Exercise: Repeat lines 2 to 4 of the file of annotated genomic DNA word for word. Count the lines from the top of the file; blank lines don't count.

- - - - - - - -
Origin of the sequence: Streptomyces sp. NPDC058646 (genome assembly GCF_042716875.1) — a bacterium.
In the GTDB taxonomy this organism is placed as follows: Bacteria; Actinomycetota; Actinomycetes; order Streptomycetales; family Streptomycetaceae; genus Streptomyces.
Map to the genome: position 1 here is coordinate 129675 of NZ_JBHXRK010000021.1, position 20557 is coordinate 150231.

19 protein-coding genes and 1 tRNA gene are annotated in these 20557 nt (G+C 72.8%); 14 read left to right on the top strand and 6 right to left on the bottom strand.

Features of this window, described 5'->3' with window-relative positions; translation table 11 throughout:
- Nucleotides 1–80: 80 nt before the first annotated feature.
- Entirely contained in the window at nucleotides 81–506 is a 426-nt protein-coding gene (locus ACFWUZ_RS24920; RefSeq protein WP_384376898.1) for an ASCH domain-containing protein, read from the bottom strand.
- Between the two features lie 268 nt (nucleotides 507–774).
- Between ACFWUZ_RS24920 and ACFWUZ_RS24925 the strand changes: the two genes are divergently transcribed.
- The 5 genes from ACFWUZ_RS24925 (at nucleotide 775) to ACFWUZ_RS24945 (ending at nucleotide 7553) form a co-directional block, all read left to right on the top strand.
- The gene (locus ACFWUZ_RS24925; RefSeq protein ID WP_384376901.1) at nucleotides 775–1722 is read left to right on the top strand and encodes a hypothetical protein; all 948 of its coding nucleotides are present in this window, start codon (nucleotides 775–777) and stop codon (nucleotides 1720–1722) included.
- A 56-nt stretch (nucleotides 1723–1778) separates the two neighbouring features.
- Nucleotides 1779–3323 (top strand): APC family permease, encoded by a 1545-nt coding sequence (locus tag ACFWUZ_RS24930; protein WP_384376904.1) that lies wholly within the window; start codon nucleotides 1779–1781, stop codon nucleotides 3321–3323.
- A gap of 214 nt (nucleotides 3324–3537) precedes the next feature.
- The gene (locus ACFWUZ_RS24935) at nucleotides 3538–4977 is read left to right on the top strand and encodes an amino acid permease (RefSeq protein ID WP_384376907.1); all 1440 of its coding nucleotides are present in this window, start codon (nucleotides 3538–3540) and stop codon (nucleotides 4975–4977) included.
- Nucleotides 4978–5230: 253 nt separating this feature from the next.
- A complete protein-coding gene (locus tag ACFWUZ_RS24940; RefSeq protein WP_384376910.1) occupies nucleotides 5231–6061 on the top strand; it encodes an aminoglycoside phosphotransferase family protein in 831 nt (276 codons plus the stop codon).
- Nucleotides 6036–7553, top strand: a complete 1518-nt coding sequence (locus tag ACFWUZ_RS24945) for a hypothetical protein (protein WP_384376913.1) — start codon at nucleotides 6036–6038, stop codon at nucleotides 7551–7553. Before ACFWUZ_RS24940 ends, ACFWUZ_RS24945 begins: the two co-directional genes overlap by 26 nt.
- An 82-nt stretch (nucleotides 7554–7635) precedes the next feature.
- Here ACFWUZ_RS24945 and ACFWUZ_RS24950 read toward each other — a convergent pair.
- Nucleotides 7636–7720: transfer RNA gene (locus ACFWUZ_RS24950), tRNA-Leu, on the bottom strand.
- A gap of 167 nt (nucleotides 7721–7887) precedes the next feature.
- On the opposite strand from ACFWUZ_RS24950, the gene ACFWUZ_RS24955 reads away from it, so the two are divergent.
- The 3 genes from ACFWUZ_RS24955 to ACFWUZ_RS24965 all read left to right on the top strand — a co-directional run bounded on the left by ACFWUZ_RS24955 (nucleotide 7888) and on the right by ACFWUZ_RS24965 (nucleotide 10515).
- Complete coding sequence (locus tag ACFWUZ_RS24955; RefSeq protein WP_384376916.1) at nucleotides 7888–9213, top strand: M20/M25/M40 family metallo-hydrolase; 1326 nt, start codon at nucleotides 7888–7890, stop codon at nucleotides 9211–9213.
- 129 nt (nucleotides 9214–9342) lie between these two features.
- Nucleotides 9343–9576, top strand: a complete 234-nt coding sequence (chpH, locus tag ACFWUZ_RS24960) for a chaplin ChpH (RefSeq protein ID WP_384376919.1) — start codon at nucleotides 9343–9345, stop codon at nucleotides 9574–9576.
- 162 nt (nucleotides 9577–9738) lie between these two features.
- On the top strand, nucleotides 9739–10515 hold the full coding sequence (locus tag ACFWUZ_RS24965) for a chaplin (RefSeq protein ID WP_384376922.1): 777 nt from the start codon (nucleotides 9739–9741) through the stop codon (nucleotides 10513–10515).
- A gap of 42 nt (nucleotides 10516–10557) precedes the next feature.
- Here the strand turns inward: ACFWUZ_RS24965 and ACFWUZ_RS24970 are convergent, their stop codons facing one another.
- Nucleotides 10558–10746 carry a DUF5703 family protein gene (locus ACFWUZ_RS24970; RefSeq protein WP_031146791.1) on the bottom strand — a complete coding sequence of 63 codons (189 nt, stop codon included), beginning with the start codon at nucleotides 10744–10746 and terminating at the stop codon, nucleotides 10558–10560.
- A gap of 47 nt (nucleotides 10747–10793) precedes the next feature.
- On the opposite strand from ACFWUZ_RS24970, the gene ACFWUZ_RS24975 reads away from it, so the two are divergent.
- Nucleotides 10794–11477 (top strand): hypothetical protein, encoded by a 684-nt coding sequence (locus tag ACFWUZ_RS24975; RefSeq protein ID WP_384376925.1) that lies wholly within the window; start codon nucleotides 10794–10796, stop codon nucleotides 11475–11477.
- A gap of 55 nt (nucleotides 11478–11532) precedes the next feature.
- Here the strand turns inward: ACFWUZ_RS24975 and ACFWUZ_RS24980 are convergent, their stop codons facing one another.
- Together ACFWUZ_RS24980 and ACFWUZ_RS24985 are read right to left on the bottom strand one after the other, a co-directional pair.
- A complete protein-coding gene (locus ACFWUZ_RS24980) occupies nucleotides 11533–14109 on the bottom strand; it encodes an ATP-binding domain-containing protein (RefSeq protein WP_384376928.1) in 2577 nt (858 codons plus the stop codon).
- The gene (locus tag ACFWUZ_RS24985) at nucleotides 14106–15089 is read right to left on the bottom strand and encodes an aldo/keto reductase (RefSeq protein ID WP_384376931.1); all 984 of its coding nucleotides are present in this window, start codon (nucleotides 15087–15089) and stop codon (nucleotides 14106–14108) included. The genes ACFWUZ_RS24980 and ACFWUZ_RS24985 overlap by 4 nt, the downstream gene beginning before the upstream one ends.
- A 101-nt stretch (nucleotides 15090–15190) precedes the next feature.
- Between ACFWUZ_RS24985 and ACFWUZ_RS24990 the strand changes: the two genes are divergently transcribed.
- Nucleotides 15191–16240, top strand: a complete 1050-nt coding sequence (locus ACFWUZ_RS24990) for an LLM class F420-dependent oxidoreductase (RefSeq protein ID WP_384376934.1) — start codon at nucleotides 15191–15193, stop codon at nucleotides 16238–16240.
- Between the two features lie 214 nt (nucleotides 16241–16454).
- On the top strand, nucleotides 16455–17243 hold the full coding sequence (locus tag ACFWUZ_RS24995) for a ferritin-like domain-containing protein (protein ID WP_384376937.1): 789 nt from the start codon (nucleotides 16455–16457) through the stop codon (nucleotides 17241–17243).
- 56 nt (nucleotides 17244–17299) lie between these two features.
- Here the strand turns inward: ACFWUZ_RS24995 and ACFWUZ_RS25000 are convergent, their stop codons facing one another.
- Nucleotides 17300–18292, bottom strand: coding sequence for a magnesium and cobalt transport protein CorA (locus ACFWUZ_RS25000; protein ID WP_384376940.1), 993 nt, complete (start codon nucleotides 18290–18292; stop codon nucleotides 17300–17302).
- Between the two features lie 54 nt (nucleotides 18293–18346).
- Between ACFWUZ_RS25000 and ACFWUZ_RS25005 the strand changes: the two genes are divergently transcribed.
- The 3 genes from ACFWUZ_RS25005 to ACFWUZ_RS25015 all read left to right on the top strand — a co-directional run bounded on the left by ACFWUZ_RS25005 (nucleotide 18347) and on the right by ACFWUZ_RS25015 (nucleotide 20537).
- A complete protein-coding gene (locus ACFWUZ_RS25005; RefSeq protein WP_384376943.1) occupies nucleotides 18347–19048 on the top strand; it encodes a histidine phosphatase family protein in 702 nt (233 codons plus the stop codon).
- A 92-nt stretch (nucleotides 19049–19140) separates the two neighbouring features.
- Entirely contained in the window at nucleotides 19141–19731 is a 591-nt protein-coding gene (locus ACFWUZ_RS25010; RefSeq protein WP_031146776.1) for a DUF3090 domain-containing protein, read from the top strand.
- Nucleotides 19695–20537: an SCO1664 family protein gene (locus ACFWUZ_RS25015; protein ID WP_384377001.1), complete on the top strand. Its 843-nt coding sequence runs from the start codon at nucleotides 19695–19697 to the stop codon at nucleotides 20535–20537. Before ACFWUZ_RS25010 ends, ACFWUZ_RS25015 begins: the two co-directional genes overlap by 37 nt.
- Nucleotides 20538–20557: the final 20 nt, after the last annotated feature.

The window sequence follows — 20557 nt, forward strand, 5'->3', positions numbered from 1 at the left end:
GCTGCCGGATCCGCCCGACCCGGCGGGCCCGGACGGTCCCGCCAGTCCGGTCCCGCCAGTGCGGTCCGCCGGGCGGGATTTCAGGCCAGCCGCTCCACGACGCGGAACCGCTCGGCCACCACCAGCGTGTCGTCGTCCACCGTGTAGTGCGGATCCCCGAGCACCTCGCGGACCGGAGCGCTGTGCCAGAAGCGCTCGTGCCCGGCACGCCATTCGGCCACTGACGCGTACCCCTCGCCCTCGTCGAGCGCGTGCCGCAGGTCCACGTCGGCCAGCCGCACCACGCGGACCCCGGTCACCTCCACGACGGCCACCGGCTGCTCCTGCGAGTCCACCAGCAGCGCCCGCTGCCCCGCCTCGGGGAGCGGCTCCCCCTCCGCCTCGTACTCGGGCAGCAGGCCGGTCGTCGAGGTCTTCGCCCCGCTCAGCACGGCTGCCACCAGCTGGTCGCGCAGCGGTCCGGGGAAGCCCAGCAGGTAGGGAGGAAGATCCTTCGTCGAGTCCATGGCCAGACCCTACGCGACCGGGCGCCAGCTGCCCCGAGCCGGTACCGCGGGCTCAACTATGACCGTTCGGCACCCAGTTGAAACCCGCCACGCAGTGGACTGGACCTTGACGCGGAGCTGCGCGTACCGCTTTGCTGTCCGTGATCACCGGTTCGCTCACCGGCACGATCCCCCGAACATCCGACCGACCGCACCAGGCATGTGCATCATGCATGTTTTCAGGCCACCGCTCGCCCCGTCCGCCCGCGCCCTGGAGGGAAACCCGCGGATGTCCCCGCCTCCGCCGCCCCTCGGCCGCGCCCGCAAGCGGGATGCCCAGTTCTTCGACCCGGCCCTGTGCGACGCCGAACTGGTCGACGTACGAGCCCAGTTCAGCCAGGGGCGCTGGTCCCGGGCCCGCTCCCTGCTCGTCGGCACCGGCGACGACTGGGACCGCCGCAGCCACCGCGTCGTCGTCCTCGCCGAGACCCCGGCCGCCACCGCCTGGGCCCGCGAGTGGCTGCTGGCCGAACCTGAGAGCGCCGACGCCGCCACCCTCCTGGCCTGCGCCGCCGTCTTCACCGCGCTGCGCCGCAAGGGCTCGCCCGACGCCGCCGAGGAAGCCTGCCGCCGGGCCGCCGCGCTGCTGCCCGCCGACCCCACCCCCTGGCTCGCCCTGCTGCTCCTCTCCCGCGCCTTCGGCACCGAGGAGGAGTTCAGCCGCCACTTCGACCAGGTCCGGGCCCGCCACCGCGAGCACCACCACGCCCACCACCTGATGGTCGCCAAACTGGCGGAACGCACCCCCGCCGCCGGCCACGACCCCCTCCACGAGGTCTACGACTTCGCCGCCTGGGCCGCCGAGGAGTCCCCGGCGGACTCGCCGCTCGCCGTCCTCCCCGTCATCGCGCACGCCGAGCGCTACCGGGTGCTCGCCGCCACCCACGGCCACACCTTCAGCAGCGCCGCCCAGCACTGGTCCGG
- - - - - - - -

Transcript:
In the GTDB taxonomy this organism is placed as follows: Bacteria; Actinomycetota; Actinomycetes; order Streptomycetales; family Streptomycetaceae; genus Streptomyces.
Map to the genome: position 1 here is coordinate 129675 of NZ_JBHXRK010000021.1, position 20557 is coordinate 150231.

19 protein-coding genes and 1 tRNA gene are annotated in these 20557 nt (G+C 72.8%); 14 read left to right on the top strand and 6 right to left on the bottom strand.